Today I am home with my son Jack who is sick. After a couple games of Star Wars Trouble and watching an episode of House Hunters International (you like it too) I noticed it was almost time for the RTV News at Cold Lake High School. Our school uses Ustream each day to broadcast our news show. I was pleasantly surprised to watch the anchors Kyle and Tyson present their team's brand of news complete with Wayne and Garth 'party on' sign off today.

Shining Stars Are Developing
Each week students have shown improvement and I'm really proud of the work they are doing. Students this week did pan to keys, two shot interviews, live in house segments, and produced great packages. Both weather anchors are developing their own unique personalities. Adrien is simply known as 'the weatherman' now! Yesterday's newscast was probably their best to date.

While we always have some audio and composition issues, these are items students are conscious of and are trying to improve on. They've become their own critics, and have really stepped up to look at each time they go air as a chance to get better.

The segment that Tyson (2:48) did really showed his hard work. He signed out equipment, went to the protest event and got the interviews. Audio quality aside, this showed he was willing to do the hard work to put his story together. He even called the Walmart store manager for an interview. Here's some background on this story from Global Edmonton. Yesterday he did a live in studio segment. He really knocked it out of the park this show. A possible "muggie" award nominee for September! (each month I give an RTV mug to an outstanding student in the newsroom).

Working on Blogfolios
One thing we are still working on is our blogs. I think I need to spend a bit more time with each student as they are blogging on Friday to make sure they understand the process of communicating their learning and demonstration of the outcomes from our first unit. At the end of each unit I really want students to identify how far they've improved each week and communicate that in their blogs. I may have to change my guiding questions and get some feedback from them on this as well.

We're off to a good start, the RTV news crew should be proud of their accomplishments so far!

Sunday, September 25, 2011

One Year Later...

Note: I started this post over a year ago after listening to Brian Crosby speak. I've mulled over it, and updated much of it. What is in italics is what I wrote originally. What follows is my current situation and how I'm going to address these cold hard truths about my teaching.

This is going to be a blog post with two purposes. A serious look in the mirror at how I teach multimedia, and how I have been doing things for the past 3 years. Some of it is going to be BRUTALLY honest. ALL of it is going to be for the purpose of reflecting and making my class a more engaging place to be for students.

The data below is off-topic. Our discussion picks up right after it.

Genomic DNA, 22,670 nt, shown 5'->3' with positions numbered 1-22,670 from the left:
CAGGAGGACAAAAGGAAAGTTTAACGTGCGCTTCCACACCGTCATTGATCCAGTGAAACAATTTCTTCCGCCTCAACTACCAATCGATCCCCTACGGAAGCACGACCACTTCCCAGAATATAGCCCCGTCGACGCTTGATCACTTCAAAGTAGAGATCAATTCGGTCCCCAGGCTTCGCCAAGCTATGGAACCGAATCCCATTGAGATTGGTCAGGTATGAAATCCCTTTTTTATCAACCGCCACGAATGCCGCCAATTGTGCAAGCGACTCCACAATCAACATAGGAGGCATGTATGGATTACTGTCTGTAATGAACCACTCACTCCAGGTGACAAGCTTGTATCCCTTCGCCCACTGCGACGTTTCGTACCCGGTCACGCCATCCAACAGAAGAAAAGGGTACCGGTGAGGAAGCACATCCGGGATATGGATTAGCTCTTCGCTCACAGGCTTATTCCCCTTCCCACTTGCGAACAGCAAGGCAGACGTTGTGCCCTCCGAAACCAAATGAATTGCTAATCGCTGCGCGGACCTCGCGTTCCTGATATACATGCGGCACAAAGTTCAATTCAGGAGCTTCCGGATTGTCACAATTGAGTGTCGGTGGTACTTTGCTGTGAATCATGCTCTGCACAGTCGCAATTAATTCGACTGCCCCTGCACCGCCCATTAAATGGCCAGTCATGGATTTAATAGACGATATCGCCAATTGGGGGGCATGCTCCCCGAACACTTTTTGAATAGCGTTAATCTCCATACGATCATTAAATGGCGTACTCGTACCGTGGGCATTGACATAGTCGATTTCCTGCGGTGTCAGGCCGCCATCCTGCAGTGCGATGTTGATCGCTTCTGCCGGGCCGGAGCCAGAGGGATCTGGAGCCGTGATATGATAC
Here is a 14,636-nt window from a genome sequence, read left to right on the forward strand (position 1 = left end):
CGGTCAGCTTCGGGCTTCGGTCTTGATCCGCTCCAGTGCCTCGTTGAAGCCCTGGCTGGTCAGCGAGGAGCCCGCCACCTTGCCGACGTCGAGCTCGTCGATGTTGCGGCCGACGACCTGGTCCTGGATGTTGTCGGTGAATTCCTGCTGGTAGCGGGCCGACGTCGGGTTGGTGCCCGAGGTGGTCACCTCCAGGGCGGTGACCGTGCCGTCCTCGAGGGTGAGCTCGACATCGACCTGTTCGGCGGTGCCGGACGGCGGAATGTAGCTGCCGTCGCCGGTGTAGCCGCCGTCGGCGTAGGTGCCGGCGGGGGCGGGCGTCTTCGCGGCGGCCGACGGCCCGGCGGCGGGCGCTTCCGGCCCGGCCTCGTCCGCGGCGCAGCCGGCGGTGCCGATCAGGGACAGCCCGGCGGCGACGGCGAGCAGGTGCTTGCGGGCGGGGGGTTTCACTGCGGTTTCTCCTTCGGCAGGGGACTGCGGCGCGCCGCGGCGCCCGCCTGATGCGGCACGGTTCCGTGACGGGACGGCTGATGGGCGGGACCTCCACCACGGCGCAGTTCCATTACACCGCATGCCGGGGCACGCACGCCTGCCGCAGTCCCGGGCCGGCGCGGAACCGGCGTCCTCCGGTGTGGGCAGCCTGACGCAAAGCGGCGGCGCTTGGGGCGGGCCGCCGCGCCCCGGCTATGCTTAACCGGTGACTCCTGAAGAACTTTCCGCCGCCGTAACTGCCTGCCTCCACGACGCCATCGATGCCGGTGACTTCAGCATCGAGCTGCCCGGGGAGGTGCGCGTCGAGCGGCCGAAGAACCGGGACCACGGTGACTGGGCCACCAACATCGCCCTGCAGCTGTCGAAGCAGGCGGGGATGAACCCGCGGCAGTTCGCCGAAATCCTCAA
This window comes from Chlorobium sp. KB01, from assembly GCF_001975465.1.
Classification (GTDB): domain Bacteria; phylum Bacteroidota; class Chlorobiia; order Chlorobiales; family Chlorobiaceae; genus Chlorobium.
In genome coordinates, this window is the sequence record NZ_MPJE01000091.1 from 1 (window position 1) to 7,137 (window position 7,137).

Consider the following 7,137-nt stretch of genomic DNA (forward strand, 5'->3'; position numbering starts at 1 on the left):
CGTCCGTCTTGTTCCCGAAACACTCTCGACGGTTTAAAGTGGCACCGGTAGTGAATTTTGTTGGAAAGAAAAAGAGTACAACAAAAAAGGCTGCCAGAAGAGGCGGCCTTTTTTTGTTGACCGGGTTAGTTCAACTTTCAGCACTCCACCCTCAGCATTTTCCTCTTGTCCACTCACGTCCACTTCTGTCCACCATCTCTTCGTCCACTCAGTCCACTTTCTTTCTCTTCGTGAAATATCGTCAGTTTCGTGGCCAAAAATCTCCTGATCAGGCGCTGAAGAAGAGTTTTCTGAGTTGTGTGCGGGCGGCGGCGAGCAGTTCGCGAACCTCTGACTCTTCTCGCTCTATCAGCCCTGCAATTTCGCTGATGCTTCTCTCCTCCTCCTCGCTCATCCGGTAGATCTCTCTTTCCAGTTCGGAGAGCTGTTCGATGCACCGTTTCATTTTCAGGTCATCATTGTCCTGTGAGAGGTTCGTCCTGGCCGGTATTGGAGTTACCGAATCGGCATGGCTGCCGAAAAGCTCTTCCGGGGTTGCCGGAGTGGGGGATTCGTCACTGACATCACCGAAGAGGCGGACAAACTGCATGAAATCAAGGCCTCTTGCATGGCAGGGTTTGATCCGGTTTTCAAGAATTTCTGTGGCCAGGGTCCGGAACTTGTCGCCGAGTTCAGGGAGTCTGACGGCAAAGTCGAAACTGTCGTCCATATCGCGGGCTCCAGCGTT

I went to ISTE in Denver this year with some colleagues. After all the sessions I went to, it was TedXDenverEd that stood out as the highlight for me. One talk in particular from Brian Crosby has completely transformed my outlook on education. I think that after 3 years of doing things pretty much the same way it's time to face some hard facts.

Fact 1: After 3 years of teaching multimedia, concentrating on video arts, I feel my program is stagnant and is often boring for students. Those who are intrinsically motivated to create video projects will always do well, but usually there are only 4-5 true "AV Geeks" in my classes each semester.

Fact 2: I have struggled with assessment in video arts. I don't know if I have all the answers yet. Developing quality assessments for projects is tough. Getting buy-in and getting students to be active participants in the process and stages of their own learning is a dream of many educators. Students know the game of school too well...

Fact 3: Students have been 'going through the motions' in my class and don't feel connected to the projects they are working on. New project ideas need to be integrated. 

Wow. There it is. Here's some thoughts about these three statements 1 year later.

What Are You Excited About This Year?
Stagnant Classroom? Get a project. Last year I started RTV with my students. I took over my media arts class and made it happen. It's going even better this year. I believe this made my 2010-2011 school year. I dove head first into an experiment that was bumpy but rewarding for myself and most importantly my students. RTV is now running quite smoothly with some key changes and I look forward to the work that we will do in the 'newsroom'.